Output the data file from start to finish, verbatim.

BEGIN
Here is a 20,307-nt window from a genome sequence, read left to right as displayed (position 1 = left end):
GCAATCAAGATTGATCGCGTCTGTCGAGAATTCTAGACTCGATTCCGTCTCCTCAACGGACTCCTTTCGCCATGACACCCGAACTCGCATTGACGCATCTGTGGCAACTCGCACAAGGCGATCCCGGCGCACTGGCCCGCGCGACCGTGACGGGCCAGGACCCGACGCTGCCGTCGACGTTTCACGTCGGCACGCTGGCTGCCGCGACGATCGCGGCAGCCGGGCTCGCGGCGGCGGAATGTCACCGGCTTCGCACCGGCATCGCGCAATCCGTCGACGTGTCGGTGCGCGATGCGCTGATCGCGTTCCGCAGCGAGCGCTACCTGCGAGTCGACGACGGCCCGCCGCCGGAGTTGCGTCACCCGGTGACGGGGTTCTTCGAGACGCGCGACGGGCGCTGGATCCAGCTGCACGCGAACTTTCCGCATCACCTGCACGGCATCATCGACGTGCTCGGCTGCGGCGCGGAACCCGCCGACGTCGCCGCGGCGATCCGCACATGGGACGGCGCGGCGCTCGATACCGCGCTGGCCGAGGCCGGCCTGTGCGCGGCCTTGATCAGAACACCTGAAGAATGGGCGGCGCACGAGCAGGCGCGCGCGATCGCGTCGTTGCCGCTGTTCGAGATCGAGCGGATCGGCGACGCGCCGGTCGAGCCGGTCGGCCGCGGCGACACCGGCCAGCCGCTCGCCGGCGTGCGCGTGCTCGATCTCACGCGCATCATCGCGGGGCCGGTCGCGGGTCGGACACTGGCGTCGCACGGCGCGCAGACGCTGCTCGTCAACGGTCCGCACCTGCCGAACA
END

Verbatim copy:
Here is a 20,307-nt window from a genome sequence, read left to right as displayed (position 1 = left end):
GCAATCAAGATTGATCGCGTCTGTCGAGAATTCTAGACTCGATTCCGTCTCCTCAACGGACTCCTTTCGCCATGACACCCGAACTCGCATTGACGCATCTGTGGCAACTCGCACAAGGCGATCCCGGCGCACTGGCCCGCGCGACCGTGACGGGCCAGGACCCGACGCTGCCGTCGACGTTTCACGTCGGCACGCTGGCTGCCGCGACGATCGCGGCAGCCGGGCTCGCGGCGGCGGAATGTCACCGGCTTCGCACCGGCATCGCGCAATCCGTCGACGTGTCGGTGCGCGATGCGCTGATCGCGTTCCGCAGCGAGCGCTACCTGCGAGTCGACGACGGCCCGCCGCCGGAGTTGCGTCACCCGGTGACGGGGTTCTTCGAGACGCGCGACGGGCGCTGGATCCAGCTGCACGCGAACTTTCCGCATCACCTGCACGGCATCATCGACGTGCTCGGCTGCGGCGCGGAACCCGCCGACGTCGCCGCGGCGATCCGCACATGGGACGGCGCGGCGCTCGATACCGCGCTGGCCGAGGCCGGCCTGTGCGCGGCCTTGATCAGAACACCTGAAGAATGGGCGGCGCACGAGCAGGCGCGCGCGATCGCGTCGTTGCCGCTGTTCGAGATCGAGCGGATCGGCGACGCGCCGGTCGAGCCGGTCGGCCGCGGCGACACCGGCCAGCCGCTCGCCGGCGTGCGCGTGCTCGATCTCACGCGCATCATCGCGGGGCCGGTCGCGGGTCGGACACTGGCGTCGCACGGCGCGCAGACGCTGCTCGTCAACGGTCCGCACCTGCCGAACA